Raspberry PI – Network access


One of the benefits of having a machine like the RPI is that you can set it up on your home network and access it without having to worry about a keyboard, mouse or monitor.

Combined with the RPIs small size, and the ability to place it in a custom case with a wall mount, these features are what make it one of the most exciting tools for home embedded/smart systems.

The steps below are an introduction on getting your RPI to boot up with ssh access, and allow you to connect to it from another machine on your home network.


So what is ssh? In brief ssh (secure shell) is a method that allows us to log into other machines over the network, most commonly through a command line tool (for those of you with a Mac you can do this via the Terminal). Once logged in, depending on our permissions we can then perform actions on the machine we are connected to.

For a deeper more complex technical evaluation of ssh you can read the wiki article here.

For the purposes of configuring our RPI (and later using it as a controller) we are going to be setting up ssh access so we can work on the machine remotely.

In my specific case, this is born from the fact that my router is nowhere near my TV set so trying to configure the RPI with a monitor, but without network access is going to be impossible in some cases i.e. installing HTSQL.

Steps to set up 

Fist of all connect your RPI up to its power supply, monitor and keyboard. Then log in.

Raspberry PI login

Raspberry PI login

At this point you may want to set the date of your RPI if you haven’t done so already.

By default the keyboard is set up to be UK format, so the @ is actually the ”

To set the date:

sudo date –set “23 APR 2012 16:01”

Next you will need to set the RPI to start ssh when it boots. To do this follow the next steps:

  1. cd /boot/
  2. sudo cp bootenable_ssh.rc boot.rc

The above copies bootenable_ssh.rc and creates a second version called boot.rc. The boot.rc version is then loaded when you start your RPI up.

Now follow the next steps:

  1. cd /etc/network
  2. vi interfaces

By default vim isn’t installed on the RPI, so if you haven’t taken the step to install it, you’ll need to use vi to edit the interfaces file.

You’ll need to edit the settings in the interfaces file as follows:

  1. Add eth0 to this line: insert eth0 so : auto lo eth0
  2. Change iface eth0 inet dhcp  to  iface th0 inet static
  3. Now add:

Finally save the file  – press  : then type x and hit enter to save and exit
The above steps have now added configuration to tell the RPI to run on a static IP address on your local network.

Testing the above worked

You can now log out of your RPI and power it down.

Next, boot the PI back up with your network jack attached. Your PI should now boot with ssh enabled.

Raspberry PI hooked up

Raspberry PI hooked up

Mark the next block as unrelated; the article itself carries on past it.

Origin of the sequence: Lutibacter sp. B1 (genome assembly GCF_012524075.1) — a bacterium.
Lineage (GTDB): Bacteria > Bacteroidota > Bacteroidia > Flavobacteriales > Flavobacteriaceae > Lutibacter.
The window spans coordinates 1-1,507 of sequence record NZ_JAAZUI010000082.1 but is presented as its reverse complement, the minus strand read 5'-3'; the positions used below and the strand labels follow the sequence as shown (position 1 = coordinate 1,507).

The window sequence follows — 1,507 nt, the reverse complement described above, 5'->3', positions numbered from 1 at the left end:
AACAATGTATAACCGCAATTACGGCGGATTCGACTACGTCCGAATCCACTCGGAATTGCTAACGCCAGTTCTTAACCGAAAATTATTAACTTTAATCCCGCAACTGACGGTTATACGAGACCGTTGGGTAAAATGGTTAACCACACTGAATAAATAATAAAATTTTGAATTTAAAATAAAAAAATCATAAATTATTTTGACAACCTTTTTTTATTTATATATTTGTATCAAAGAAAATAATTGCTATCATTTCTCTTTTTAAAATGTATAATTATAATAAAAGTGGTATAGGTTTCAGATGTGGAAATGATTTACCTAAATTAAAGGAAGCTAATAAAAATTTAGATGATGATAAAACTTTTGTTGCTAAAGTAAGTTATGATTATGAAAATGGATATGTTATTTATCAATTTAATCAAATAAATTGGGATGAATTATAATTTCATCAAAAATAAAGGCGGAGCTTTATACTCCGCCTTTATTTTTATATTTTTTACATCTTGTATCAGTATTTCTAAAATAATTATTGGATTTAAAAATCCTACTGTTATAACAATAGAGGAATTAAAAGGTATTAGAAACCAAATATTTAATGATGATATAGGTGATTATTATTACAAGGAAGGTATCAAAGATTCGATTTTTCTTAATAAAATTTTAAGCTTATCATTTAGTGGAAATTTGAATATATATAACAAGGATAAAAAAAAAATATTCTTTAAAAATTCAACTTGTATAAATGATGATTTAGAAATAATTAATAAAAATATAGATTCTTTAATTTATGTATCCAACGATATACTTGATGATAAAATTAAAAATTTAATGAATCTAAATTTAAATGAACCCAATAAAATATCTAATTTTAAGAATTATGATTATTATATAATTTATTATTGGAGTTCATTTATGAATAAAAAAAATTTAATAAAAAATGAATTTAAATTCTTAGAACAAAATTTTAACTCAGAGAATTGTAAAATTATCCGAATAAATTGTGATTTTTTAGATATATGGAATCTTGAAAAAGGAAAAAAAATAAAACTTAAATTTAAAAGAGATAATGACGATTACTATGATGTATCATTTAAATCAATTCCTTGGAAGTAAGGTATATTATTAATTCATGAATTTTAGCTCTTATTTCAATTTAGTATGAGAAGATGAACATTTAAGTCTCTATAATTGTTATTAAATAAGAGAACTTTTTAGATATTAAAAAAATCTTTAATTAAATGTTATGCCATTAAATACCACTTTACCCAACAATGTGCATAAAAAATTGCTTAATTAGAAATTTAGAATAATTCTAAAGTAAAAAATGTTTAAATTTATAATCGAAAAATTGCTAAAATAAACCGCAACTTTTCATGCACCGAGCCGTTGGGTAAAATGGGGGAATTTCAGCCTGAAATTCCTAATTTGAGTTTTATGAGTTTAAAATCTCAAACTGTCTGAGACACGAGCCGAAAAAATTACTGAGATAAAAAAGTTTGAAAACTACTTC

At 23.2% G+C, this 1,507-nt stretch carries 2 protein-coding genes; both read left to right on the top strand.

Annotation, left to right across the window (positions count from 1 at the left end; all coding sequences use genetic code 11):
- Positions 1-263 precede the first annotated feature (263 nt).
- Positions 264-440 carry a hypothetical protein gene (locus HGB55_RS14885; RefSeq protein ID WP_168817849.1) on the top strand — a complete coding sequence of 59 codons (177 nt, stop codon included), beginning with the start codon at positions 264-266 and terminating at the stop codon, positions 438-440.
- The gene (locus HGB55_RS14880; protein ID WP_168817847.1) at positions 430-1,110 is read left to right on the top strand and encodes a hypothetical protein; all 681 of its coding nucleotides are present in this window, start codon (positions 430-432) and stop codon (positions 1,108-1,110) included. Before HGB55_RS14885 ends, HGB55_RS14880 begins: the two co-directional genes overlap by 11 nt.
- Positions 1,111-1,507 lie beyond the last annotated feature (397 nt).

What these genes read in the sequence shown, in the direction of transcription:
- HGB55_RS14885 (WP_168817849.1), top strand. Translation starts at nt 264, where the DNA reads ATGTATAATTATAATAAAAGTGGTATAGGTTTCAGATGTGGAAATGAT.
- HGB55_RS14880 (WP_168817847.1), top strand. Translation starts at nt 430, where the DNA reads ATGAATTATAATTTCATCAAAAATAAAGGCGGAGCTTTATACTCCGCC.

I plugged my PI directly into my Cisco E4200 router. I then logged into it via in my web browser (type into the address bar) – note this may be different on your home network depending on how you have configured it.

If you have a Windows machine for example and your router is plugged into that, you can run:


Now look for Default Gateway, this will give you the IP address that the router should be running on.

Once your PI is powered up and booted (you should also see a yellow light, indicating you are on the network) you can shell (ssh) into your server.


The fixed IP address you assigned may not work. To test if it did try:

 ssh pi@

If this does not work, log into your router and check the DHCP Client table. Most of the devices I run on my network have a client name e.g. kindle-xxxxxxxxxx.

You may now see a device appear in the list with no name. To confirm which device is your RPI, you can try disconnecting it, refreshing the DHCP client table, reconnecting it and then refreshing again. The new device added to the list is probably your RPI.

Next, take the new IP address from the table and shell into the machine (via Terminal, console, Cygwin or whatever you are using):

ssh pi@

This gave me the authenticity message which I accepted. I then entered the default password for the PI, and presto! I am now logged in.


So I need to investigate how to ensure the static IP is always picked up, I’ll blog a separate post on that for those of you having problems.

For the moment we now have an easy way to get access to the PI without a monitor and can go ahead and install whatever packages we need.

Raspberry PI case printing


In my previous post I hd mentioned that having got the 3D printer ready to go again, I planned to print the case for my Raspberry PI. After viewing some of the cases on Thingiverse I located one that had been designed with four wall mounts.

In my initial attempt to export the image to the SD card, everything had seemed to work correctly, however the MakerBot was unable to view it. So during my lunch hour today I removed the file from the SD card and started over.

Exporting the case to SD card

My first step was to load the top portion of the case’s .stl file into ReplicatorG. Using the 3D rendering of the image I was able to align the case top so that it was positioned in the middle of the axis. Once this was complete I then exported the file to Gcode. Finally I edited the Gcode so the heat of the base plate would be 120 degrees F.

I then followed the steps above for the bottom portion of the case.

The images were now ready to export to SD format. Using the option on the menu I exported directly to my SD card, and also shortened the rather long names of the files in case this contributed to the MakerBot not being able to view them.

Ejecting the SD card I was now ready to give printing another try.

Printing the case

Loading the SD card into the MakerBot I could now view the files on the menu and so set the top to print. I left the printer to do its thing and checked back in on it a couple of hours later. As you can see in the picture below, the printing was successful:

Raspberry PI case